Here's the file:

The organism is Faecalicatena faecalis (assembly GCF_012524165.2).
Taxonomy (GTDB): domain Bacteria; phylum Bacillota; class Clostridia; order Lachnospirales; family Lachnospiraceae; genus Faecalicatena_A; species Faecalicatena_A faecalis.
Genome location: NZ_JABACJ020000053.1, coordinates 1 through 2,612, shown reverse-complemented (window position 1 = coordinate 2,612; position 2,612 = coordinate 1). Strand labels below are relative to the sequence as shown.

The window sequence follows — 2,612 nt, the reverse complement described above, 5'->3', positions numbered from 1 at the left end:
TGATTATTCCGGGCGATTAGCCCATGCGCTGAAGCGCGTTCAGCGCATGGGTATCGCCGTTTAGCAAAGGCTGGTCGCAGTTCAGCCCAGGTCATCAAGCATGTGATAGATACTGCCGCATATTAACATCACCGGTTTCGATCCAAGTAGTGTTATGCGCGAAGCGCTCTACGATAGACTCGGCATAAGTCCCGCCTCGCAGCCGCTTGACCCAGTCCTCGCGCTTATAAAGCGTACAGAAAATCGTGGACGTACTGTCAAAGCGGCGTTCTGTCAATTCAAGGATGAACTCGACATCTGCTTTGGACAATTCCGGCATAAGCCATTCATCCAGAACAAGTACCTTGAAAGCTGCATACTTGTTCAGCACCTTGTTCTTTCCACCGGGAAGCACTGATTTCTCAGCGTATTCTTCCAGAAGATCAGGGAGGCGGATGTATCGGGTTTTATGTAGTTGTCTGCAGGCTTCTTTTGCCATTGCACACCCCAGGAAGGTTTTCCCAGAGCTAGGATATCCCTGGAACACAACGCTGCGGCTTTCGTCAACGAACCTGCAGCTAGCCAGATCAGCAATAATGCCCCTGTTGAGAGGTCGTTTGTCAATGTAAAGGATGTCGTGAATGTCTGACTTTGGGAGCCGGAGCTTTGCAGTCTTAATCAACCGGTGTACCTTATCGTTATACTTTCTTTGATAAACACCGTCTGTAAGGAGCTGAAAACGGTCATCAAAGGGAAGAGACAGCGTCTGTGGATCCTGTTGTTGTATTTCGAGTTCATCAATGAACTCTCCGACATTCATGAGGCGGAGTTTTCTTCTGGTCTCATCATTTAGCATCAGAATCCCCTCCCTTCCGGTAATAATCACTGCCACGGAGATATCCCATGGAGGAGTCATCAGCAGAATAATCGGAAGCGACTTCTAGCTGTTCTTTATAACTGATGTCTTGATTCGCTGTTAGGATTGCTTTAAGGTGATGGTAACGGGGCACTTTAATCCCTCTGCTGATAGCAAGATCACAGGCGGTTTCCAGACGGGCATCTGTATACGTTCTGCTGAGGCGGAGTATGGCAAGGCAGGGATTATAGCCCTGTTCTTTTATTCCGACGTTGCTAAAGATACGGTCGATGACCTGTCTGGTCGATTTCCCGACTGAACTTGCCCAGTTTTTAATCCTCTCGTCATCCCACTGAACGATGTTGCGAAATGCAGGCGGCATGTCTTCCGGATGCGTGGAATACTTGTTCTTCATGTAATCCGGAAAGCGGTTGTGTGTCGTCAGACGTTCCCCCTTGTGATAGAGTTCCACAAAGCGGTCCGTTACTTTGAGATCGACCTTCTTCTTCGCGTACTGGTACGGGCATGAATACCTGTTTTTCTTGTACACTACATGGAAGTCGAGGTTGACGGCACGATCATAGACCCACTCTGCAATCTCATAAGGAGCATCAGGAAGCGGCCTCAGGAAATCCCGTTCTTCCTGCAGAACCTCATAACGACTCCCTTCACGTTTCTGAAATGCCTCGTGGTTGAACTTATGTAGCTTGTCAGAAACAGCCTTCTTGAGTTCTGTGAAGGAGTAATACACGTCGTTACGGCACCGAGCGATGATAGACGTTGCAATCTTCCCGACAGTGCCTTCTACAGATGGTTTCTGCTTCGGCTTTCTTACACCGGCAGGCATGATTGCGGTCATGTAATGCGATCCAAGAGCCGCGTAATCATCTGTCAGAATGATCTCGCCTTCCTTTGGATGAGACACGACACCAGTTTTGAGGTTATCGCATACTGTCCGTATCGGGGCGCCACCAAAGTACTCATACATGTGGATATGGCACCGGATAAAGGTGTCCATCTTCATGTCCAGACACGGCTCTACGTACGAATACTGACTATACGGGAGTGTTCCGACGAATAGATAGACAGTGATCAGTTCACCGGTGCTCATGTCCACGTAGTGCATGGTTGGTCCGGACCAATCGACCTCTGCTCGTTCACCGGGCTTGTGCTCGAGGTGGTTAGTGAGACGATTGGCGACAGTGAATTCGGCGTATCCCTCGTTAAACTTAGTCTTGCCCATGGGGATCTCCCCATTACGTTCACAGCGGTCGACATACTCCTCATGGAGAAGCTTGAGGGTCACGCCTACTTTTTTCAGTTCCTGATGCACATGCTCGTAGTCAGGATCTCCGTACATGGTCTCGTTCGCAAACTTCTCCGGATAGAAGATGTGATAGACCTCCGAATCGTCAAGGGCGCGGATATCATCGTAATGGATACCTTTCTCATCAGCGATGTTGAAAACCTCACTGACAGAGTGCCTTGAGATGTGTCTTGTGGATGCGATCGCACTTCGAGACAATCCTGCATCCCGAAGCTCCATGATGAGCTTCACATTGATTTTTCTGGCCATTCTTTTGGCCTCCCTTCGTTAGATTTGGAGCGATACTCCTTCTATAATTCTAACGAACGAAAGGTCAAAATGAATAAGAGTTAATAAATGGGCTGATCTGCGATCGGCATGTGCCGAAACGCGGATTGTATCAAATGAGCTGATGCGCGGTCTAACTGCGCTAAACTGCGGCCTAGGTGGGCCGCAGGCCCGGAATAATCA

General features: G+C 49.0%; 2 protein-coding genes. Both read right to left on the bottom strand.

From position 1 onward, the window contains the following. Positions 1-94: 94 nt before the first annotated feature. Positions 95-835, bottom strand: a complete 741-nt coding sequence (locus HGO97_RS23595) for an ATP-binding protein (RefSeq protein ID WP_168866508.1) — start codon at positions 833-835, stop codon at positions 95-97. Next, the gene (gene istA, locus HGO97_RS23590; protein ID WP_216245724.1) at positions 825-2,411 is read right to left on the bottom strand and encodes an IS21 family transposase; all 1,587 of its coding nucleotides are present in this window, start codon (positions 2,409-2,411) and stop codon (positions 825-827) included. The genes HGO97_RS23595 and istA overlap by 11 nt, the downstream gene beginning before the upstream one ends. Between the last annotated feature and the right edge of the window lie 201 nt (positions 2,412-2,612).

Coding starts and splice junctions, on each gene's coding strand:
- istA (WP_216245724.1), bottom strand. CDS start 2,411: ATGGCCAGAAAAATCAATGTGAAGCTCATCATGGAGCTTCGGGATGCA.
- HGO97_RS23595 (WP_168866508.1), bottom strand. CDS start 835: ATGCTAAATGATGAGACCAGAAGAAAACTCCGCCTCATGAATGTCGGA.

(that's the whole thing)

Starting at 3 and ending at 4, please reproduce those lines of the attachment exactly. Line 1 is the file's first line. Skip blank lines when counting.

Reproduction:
Genome location: NZ_JABACJ020000053.1, coordinates 1 through 2,612, shown reverse-complemented (window position 1 = coordinate 2,612; position 2,612 = coordinate 1). Strand labels below are relative to the sequence as shown.

The window sequence follows — 2,612 nt, the reverse complement described above, 5'->3', positions numbered from 1 at the left end: